Whether gathering samples in the field or programming small robots, the young people in Heritage STEM Camps Foundation bootcamps gain hands-on experience and exposure to science, technology, engineering, and mathematics, or STEM, and, yes, business too.
The driving force behind the Heritage STEM Camps Foundation and a host of other educational opportunities to engage and inspire youth, Tina Taylor left the high-level corporate world to follow her passion. Now she shares the joy of STEM with young people—particularly underrepresented girls—to nurture their interest and participation in STEM education and fields.
As the first African American female to sit in the C-suite, Taylor, then chief quality & information officer, had reached a milestone at GE Lighting. She joined GE with an undergraduate degree in mechanical engineering, and after rising to a top leadership position, she was still interested in continuing to broaden her global perspective on business.
“Peers are important,” says Taylor, who decided to pursue a graduate business degree with an international focus for seasoned leaders. “I wanted to collaborate and learn from global thought-leaders outside my traditional work environment. I wanted a unique experience that would nurture my entrepreneurial curiosity.”
Taylor chose the TRIUM EMBA, a joint program between the London School of Economics, HEC Paris, and NYU Stern. There, she found a place to step back and reflect on what was next and how to leverage an enriching journey for the young generation with the support of her cohort.
Based on her own experiences, Taylor knew well the scarcity of women in STEM and the barriers to education and advancement that girls faced worldwide. When the program asked students to identify their capstone projects, Taylor had an idea to develop a unique educational initiative in South Africa that would introduce STEM to girls.
“I remember I made a pitch for the capstone when we were in New York,” she says. “I pitched it for 90 seconds and several people came to me and wanted to be part of that transformational change. That gave me the go-ahead that this was something needed and wanted.”
Soon she decided to devote 100 percent of her efforts to build a boarding school and STEM Business camps for girls in South Africa. Educating girls often results in a multiplier effect, especially in less invested and underdeveloped regions, she says.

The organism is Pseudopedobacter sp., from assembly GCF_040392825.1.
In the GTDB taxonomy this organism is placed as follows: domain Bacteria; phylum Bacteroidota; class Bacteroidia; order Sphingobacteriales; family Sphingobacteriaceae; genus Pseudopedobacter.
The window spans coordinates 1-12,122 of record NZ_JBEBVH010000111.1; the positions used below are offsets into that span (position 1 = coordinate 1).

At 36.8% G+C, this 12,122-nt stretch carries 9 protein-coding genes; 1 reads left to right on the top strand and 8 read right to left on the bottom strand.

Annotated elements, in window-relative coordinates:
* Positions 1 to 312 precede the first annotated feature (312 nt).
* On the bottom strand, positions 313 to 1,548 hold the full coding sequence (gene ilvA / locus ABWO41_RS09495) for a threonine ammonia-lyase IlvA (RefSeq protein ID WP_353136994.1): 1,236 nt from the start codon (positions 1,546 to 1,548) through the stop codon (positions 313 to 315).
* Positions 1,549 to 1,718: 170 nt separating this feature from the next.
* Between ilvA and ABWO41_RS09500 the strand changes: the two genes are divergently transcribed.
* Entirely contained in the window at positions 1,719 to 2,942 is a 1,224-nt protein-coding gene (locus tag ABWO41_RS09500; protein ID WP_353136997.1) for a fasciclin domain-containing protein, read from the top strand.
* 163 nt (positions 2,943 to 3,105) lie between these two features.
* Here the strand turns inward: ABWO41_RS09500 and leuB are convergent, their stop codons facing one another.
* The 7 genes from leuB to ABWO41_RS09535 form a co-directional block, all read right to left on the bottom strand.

“Anytime you give women work and opportunities, that changes their communities. When they learn information, they share it. It’s an investment in the community that improves GDP.”
Since that start, Taylor has expanded the camps and other educational opportunities to the U.S., including a two-year STEM cohort for girls and a series of online master classes for all young leaders. The camps feature hands-on experiences and an emphasis on business skill-building, including working in teams and developing leadership abilities.
Her success rate is high: Since 2016, 95 percent of participants enrolled in college and five percent started their own companies. Her work also has attracted funding from corporations, such as Smithfield Foods, Inc., and other donors.
She continues to reach more children worldwide and began offering STEM education in Spanish and will host several residential camps in Miami, Nepal, and the Philippines in 2023-2024.
Taylor also is changing global dynamics through the commercial and technology management firm, Core 3 Innovations, which she co-founded and is serving as co-CEO. The firm focuses on developing business solutions that drive economies of scale and support economic advancement in underdeveloped communities globally.
In making a choice to apply her own business skills with the aim of increasing opportunities for female advancement in STEM and business, Taylor turned an EMBA educational experience into a successful and sustainable cause.
“It gave me the opportunity to say yes to me and the things I am passionate about and create a path forward.”